Rob Pike tells a story from when pairing with Ken Thompson. When they hit a bug, Rob would dig into the code, “examining stack traces, sticking in print statements, invoking a debugger, and so on. But Ken would just stand and think” for a bit, before announcing “I know what’s wrong.”

Ken was building a mental model of the code and when something broke it was an error in the model. By thinking about how that problem could happen, he’d intuit where the model was wrong or where our code must not be satisfying the model.

I’m with Ken — I don’t think you can be a great programmer unless you can build a model of the software in your head. But this is precisely what today’s magical frameworks make it so hard to do. It’s next to impossible to build a model in your head of how a Rails program works — Rails calls random pieces of code at random times while doing all sorts of different things behind the scenes. The result is code that reads very well — but as English, not as code. If you try to understand what it’s doing, rather than just what it says, it’s next to impossible without some very deep engagement with the Rails internals. Under those conditions, you’re not a programmer — you’re a prisoner.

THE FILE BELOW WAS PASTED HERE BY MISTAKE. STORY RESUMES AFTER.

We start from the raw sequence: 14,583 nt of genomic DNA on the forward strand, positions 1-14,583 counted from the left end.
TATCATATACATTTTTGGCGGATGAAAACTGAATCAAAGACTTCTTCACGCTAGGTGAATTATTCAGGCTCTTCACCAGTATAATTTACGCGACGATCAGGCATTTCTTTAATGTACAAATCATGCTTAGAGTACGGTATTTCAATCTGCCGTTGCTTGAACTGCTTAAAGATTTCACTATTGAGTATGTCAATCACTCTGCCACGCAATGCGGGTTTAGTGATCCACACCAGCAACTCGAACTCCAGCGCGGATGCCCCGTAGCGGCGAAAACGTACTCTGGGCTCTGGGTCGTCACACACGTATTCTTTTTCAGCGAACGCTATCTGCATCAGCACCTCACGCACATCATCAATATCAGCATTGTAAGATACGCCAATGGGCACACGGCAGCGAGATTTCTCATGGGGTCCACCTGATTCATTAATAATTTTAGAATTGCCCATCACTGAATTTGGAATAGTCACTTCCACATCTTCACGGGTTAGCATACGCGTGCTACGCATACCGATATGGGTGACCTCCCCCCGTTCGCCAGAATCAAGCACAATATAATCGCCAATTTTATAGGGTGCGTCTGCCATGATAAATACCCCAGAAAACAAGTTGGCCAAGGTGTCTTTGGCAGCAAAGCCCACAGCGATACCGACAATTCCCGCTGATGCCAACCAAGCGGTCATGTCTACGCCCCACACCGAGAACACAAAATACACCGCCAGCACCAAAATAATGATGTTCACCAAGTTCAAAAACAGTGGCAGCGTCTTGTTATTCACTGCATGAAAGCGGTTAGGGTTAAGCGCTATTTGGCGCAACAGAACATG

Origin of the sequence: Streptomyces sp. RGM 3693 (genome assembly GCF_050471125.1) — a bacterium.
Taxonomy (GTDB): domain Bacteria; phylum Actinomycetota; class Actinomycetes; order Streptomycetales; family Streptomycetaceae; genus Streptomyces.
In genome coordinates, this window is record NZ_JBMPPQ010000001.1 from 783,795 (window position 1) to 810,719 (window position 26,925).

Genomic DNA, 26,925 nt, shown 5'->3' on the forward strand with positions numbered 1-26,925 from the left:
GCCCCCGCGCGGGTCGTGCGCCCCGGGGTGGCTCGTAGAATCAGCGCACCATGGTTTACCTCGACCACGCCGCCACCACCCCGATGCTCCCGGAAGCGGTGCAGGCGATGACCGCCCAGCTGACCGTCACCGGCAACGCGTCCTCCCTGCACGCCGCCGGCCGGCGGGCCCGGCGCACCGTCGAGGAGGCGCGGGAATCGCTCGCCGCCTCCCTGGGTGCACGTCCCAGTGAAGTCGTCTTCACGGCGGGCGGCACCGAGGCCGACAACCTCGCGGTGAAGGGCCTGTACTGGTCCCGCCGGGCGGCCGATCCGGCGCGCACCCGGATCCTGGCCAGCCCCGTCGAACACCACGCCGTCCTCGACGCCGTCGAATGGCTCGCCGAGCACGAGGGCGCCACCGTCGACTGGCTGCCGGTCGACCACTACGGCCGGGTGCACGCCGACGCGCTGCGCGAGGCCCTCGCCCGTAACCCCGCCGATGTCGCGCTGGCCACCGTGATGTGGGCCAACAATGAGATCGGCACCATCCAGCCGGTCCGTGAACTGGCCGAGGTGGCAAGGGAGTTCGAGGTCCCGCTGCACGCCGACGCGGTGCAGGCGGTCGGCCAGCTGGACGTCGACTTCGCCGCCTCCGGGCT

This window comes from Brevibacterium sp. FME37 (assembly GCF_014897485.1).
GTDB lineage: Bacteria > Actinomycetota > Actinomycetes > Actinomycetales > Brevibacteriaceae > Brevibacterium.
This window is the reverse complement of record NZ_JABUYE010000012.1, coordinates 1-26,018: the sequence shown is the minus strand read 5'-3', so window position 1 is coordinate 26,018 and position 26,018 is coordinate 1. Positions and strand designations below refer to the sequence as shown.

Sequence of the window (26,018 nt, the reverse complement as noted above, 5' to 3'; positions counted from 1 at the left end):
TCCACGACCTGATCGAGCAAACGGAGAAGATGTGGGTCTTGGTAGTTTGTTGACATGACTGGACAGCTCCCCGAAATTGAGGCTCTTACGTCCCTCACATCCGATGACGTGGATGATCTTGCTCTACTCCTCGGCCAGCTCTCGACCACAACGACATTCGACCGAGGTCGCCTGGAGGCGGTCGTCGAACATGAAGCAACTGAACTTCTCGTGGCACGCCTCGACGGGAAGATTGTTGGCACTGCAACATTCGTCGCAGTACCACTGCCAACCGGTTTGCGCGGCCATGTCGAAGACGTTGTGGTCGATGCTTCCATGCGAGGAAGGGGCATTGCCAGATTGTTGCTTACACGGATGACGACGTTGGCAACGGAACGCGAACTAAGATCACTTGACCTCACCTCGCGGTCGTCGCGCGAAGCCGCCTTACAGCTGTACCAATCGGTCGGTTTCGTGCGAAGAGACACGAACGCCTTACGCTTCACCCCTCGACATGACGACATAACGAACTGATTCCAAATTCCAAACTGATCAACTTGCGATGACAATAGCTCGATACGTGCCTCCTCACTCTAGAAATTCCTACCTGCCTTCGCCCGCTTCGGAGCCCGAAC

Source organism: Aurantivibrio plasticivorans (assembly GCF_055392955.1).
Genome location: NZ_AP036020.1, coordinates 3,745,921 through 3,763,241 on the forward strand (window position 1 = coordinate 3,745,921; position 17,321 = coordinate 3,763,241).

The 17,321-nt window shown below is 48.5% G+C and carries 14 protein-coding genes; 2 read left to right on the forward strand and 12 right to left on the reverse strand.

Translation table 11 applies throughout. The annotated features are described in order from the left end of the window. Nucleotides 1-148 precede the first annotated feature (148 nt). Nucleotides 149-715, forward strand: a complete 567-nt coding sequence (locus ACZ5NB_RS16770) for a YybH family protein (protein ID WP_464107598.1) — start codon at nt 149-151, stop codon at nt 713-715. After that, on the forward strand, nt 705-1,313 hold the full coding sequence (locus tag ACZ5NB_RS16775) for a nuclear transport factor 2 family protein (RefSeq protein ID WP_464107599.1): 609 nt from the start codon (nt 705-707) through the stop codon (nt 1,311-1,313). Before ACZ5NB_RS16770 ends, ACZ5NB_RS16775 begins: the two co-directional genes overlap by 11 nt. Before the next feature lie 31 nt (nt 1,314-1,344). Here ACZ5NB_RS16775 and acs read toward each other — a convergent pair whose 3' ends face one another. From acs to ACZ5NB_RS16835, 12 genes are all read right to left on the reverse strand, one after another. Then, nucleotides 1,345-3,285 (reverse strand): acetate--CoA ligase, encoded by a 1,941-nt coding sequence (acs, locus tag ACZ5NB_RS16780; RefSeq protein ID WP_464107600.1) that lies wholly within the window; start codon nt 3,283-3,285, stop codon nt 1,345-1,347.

Aug 20, 2012

How the NYC Subway Should Work

I wrote a little bit about this after visiting San Francisco but spending time in New York has made it even clearer.

Right now the New York City Subway has a series of train lines (named A, B, C, 1, 2, 3, and so on) which each make a different combination of stops.

Sometimes construction or accidents or other things require trains on one line to make an abnormal series of stops. This leads to philosophical paradoxes like “This is an F train running on the N line and making all N stops.” (If it’s on the N line making N stops then how is it an F train?)

Some lines are express versions of other lines (e.g. the 2 makes a strict subset of 1 stops for most of Manhattan) but during peak times some lines also “go express”, skipping stops they would otherwise make. During late nights, sometimes the reverse happens.

All of this is very confusing to the novice traveller. But it could all be made very simple with just one change: name groups of stops, not groups of trains.

Right now you take a 2 train to Chambers St. The train only has one affiliation (to the 2 line) but the stop is affiliated with many lines (it is served by the 1, 2, and 3).

I would reverse this. The stop now just has one affiliation (let’s call it X), while the train can have many (it might be making X, Y, and K stops).